The Digital Public Library of America is soon to open its doors. From the New York Review of Books:
The National Digital Public Library Is Launched!
Brief excerpts from the lengthy article:
The Digital Public Library of America, to be launched on April 18, is a project to make the holdings of America’s research libraries, archives, and museums available to all Americans—and eventually to everyone in the world—online and free of charge.
The DPLA will be a distributed system of electronic content that will make the holdings of public and research libraries, archives, museums, and historical societies available, effortlessly and free of charge, to readers located at every connecting point of the Web. To make it work, we must think big and begin small. At first, the DPLA’s offering will be limited to a rich variety of collections—books, manuscripts, and works of art—that have already been digitized in cultural institutions throughout the country. Around this core it will grow, gradually accumulating material of all kinds until it will function as a national digital library.
The trajectory of its development can be understood from the history of its origin—and it does have a history, although it is not yet three years old. It germinated from a conference held at Harvard on October 1, 2010, a small affair involving forty persons, most of them heads of foundations and libraries. In a letter of invitation, I included a one-page memo about the basic idea: “to make the bulk of world literature available to all citizens free of charge” by creating “a grand coalition of foundations and research libraries.” In retrospect, that sounds suspiciously utopian, but everyone at the meeting agreed that the job was worth doing and that we could get it done.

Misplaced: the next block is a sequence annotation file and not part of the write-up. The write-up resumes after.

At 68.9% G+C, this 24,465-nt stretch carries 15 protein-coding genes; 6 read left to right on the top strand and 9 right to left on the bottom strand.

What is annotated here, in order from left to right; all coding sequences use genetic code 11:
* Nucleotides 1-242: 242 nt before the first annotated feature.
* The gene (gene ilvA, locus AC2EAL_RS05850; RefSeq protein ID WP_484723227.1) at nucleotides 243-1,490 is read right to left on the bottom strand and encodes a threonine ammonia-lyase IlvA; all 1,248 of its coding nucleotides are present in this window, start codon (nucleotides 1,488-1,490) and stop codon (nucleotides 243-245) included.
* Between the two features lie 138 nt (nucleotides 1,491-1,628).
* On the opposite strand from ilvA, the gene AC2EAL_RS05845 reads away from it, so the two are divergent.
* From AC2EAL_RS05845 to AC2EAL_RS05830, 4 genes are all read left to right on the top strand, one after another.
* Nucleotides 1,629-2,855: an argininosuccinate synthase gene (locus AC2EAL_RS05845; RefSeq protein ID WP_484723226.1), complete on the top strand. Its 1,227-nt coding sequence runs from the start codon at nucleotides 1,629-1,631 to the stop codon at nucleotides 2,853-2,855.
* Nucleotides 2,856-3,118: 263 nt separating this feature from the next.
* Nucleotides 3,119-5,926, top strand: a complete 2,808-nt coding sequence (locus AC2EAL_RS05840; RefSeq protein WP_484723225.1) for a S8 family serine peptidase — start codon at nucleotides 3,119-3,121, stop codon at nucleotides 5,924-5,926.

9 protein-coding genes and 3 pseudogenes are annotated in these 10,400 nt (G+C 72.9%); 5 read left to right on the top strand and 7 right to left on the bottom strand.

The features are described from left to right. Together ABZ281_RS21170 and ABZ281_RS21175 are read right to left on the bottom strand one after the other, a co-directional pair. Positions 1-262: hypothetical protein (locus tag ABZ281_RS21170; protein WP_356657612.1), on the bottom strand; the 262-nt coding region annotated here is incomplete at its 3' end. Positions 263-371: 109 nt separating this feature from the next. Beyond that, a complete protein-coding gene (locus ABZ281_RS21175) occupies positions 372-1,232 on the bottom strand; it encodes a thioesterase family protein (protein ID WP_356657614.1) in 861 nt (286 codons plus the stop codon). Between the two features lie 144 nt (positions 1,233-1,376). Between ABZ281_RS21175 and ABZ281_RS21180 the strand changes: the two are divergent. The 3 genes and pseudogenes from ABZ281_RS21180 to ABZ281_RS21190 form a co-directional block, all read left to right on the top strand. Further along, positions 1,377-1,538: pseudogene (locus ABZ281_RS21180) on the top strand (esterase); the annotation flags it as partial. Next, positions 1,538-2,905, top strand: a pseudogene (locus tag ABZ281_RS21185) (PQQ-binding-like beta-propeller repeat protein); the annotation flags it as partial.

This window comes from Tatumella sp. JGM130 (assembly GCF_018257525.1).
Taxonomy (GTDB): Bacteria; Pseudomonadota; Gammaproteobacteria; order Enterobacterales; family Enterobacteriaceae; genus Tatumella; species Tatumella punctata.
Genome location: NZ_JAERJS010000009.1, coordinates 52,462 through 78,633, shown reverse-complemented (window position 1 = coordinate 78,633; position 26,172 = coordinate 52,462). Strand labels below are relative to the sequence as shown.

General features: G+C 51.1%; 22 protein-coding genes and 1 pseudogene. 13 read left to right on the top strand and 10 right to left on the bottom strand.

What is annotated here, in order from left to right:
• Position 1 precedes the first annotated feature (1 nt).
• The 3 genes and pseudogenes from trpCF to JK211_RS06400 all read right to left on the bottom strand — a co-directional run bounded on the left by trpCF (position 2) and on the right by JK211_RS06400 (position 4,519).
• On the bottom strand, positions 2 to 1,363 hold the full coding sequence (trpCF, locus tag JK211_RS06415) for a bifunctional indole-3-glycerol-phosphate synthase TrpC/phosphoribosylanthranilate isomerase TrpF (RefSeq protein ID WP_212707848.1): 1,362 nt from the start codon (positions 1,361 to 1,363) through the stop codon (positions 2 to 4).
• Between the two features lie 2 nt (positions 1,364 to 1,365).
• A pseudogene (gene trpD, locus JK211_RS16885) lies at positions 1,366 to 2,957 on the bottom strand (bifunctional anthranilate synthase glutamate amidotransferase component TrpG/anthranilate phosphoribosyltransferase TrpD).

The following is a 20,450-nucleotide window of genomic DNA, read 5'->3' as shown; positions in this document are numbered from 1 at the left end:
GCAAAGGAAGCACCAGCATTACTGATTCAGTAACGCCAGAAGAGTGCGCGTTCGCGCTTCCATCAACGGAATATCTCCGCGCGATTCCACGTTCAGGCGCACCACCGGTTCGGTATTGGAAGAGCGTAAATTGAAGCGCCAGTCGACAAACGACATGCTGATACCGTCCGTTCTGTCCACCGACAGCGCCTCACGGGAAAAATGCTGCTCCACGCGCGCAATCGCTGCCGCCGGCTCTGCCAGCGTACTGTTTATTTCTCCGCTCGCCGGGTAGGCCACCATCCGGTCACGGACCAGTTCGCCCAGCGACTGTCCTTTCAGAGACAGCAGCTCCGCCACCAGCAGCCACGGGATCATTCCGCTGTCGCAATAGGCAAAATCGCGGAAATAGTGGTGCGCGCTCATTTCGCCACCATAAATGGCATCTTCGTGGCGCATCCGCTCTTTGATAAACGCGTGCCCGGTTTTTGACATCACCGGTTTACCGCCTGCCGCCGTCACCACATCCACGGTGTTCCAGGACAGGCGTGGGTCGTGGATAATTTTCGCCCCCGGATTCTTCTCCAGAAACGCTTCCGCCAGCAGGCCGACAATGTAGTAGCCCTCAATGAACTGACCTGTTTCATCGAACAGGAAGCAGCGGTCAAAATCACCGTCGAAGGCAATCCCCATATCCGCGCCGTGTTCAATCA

We also agreed on a short description of it, which by now has become a mission statement. The DPLA, we resolved, would be “an open, distributed network of comprehensive online resources that would draw on the nation’s living heritage from libraries, universities, archives, and museums in order to educate, inform, and empower everyone in the current and future generations.”
Basically, the DPLA will be a central database that links to the e-collections of libraries all around the country (and eventually the world). It will be limited, of course, to out-of-copyright works, or works for whom authors and/or publishers have given permission for their inclusion. But I think this is a BIG step forward (avoiding the commercial issues of Google's efforts) that will one day see a much freer access to a HUGE block of information that was unimaginable a couple of decades ago.
The DPLA's (preliminary, until April 18th) web site is a VERY short URL: